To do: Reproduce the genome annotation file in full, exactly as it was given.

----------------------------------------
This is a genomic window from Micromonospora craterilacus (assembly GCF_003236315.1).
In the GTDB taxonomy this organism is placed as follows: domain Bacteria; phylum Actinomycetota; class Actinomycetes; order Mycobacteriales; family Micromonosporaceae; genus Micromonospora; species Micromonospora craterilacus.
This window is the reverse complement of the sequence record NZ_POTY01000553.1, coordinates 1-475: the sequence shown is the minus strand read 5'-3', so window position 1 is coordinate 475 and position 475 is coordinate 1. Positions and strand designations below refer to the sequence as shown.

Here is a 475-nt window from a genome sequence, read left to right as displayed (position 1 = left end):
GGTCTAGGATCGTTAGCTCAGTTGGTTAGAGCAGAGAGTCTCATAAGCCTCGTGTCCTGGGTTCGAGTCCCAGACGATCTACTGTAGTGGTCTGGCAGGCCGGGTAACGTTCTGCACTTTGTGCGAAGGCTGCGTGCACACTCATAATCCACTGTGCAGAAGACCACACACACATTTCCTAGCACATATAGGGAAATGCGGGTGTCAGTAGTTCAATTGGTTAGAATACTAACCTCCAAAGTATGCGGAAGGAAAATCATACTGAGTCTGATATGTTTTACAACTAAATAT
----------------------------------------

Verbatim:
This is a genomic window from Micromonospora craterilacus (assembly GCF_003236315.1).
In the GTDB taxonomy this organism is placed as follows: domain Bacteria; phylum Actinomycetota; class Actinomycetes; order Mycobacteriales; family Micromonosporaceae; genus Micromonospora; species Micromonospora craterilacus.
This window is the reverse complement of the sequence record NZ_POTY01000553.1, coordinates 1-475: the sequence shown is the minus strand read 5'-3', so window position 1 is coordinate 475 and position 475 is coordinate 1. Positions and strand designations below refer to the sequence as shown.

Here is a 475-nt window from a genome sequence, read left to right as displayed (position 1 = left end):
GGTCTAGGATCGTTAGCTCAGTTGGTTAGAGCAGAGAGTCTCATAAGCCTCGTGTCCTGGGTTCGAGTCCCAGACGATCTACTGTAGTGGTCTGGCAGGCCGGGTAACGTTCTGCACTTTGTGCGAAGGCTGCGTGCACACTCATAATCCACTGTGCAGAAGACCACACACACATTTCCTAGCACATATAGGGAAATGCGGGTGTCAGTAGTTCAATTGGTTAGAATACTAACCTCCAAAGTATGCGGAAGGAAAATCATACTGAGTCTGATATGTTTTACAACTAAATAT